The Global Age of More for Less

Volume 1 • Issue 1 • November/December 2014
Cover
Main Article Image

Pricing Legal Services in Uncertain Times

How are law firms handling fees as the economic downturn forces clients to do more with less?

How are law firms handling pricing as the economic downturn forces clients to do more with less? “Three Vignettes on Pricing of Professional Services,” a Harvard Law School case study by George Triantis, Kevin Doolan, and Nicholas Haas, explores the thorny world of pricing in three contexts of increasing complexity.

In the first vignette, a couple planning a home renovation is faced with deciding between contractors who propose several price structures. Should the couple pay more money for a fixed-fee contract with restrictive provisions? Or should they use a smaller contractor offering more favorable pricing, but more onerous payment terms? This vignette explores the risks and benefits of using hourly, hourly with a cap, or fixed payment schemes.

Lawyers have long been able to set pricing structures with take-it-or-leave-it terms, but clients feeling the effects of the lagging economy may increasingly look for other options. A second vignette puts the reader in the shoes of a law firm partner whose long-term client has just asked for a steep discount on hourly rates. How should the partner respond, particularly when he is under pressure from the managing partner to grow the client’s work and improve profitability? This vignette looks at the options available to firms as they negotiate with valuable clients who demand a move away from hourly fees.

What is a case study?

A case study is an educational tool that allows students to analyze a factual situation confronting an individual or organization. Case studies, which are historically accurate, address topics such as the evolution of an organization’s business model, cooperation within teams, a corporate lawyer navigating his turbulent career, or a difficult merger between two law firms. Cases are not meant to provide definitive answers, but instead to show multiple points of view and highlight the complexities and ambiguities of particular situations.

In the third vignette, a newly minted law firm partner has been asked to look for ways the firm can adapt to requests for alternative fee arrangements. As she interviews senior partners and clients, she must reconcile very different approaches: one division won’t budge on fees, another is being forced to offer rampant discounts, while others have further diverging opinions.

Individual firms will approach pricing arrangements in unique ways, but firms can gain insight by examining client requests, says co-author Doolan, the former head of client relations at Eversheds and a visiting professor at Harvard Law School who teaches the case study for Harvard’s Executive Education program. Three primary types of legal work have differing pricing expectations:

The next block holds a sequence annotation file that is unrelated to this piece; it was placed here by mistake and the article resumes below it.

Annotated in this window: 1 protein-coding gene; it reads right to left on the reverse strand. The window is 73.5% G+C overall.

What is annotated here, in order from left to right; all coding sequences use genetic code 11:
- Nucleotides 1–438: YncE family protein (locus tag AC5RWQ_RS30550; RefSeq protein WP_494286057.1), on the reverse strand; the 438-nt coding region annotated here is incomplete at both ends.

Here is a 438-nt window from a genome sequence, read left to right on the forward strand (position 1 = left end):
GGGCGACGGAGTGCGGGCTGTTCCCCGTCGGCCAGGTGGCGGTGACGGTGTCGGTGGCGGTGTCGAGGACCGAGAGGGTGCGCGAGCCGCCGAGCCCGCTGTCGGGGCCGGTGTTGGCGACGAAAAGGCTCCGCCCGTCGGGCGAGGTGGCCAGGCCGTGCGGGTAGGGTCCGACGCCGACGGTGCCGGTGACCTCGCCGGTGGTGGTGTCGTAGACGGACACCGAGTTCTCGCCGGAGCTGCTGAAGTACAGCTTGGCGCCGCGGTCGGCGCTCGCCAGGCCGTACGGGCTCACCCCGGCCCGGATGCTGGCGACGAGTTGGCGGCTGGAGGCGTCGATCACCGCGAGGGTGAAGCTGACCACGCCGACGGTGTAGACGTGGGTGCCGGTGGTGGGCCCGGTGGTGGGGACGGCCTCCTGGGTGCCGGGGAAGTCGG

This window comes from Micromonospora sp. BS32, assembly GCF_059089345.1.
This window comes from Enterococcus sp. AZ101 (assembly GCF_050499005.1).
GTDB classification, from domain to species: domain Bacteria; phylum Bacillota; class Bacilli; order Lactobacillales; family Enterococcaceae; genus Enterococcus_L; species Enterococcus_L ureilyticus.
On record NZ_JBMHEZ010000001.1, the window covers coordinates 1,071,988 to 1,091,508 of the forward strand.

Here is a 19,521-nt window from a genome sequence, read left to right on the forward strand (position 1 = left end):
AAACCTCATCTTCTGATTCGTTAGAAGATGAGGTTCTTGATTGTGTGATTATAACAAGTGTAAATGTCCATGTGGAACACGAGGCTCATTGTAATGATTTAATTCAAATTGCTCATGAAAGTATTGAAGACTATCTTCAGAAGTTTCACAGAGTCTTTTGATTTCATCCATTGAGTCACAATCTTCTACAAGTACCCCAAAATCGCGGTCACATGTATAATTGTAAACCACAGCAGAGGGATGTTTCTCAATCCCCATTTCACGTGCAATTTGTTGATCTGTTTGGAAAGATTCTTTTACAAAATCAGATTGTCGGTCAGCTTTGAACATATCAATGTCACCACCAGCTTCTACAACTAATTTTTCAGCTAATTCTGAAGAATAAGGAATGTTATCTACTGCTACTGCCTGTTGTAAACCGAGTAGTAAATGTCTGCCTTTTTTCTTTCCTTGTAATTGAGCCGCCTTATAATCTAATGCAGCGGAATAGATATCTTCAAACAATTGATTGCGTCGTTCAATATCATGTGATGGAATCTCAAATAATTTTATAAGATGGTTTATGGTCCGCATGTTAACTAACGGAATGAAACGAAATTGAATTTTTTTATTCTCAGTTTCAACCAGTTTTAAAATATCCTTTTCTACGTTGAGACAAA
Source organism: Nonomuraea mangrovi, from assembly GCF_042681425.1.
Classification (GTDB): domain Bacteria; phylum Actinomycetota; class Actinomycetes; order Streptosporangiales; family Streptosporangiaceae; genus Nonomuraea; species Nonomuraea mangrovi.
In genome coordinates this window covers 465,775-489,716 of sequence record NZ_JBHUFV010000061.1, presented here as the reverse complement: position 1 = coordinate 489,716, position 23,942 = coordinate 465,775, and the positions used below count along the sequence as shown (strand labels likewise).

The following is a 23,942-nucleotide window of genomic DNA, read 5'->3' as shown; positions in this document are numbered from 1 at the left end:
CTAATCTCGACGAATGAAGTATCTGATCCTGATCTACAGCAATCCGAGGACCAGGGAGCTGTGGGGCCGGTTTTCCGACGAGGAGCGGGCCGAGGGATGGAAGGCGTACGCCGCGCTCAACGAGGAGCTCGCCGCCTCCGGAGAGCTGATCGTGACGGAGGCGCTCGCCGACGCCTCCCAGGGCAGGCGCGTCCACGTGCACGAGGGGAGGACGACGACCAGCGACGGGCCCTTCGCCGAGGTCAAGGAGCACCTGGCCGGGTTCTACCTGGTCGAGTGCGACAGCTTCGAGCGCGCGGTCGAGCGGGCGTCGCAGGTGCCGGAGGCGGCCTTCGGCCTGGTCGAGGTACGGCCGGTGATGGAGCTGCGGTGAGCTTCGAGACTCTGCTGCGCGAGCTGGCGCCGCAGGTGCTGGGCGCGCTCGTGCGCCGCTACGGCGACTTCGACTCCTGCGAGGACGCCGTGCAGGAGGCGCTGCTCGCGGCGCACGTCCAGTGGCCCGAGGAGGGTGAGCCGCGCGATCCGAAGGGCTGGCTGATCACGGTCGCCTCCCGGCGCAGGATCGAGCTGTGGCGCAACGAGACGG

• Rocket science. At the top end, where legal work is complex and highly tailored to individual clients, cost is rarely a factor and shouldn’t be a major issue in negotiation. “You can’t win on price for rocket science,” Doolan notes. “It would worry people to hear about price when you’re saving their life.”
  • Relationship-driven. Long-term relationships may also trump pricing, since the relationship has primary importance. “The relationship leads,” Doolan says. Clients may be happy to argue about price after striking a deal, but it’s not their primary concern. In fact, he says, these terms are “not about price unless they call you to talk about it”—that is, unless a client brings up pricing on their own.
  • Routine work. Flat-fee, commoditized work contends with many competitors, both legal and nonlegal, and is highly price-sensitive. Firms in this segment can compete on pricing by optimizing efficient processes.

Taken together, the vignettes bring up issues of risk-sharing and partnership between firms and their clients, encouraging firms to consider options beyond traditional models of pricing professional work.

Case Development Initiative

This feature, From the Classrooms, highlights cases from Harvard Law School’s Case Development Initiative, which uses interviews, data, and research to develop real-life descriptions of strategic and organizational issues law and other professional service firms face. Case Development Initiative studies are used in a variety of settings, including in-house professional development programs, Harvard Law School’s Executive Education program, and law and business schools around the world. To find out more and order cases, see the Case Development Initiative website.

Case development at Harvard Law School is partially funded by a generous grant from Dechert LLP.

The Global Age of More for Less Volume 1 • Issue 1 • November/December 2014

Cover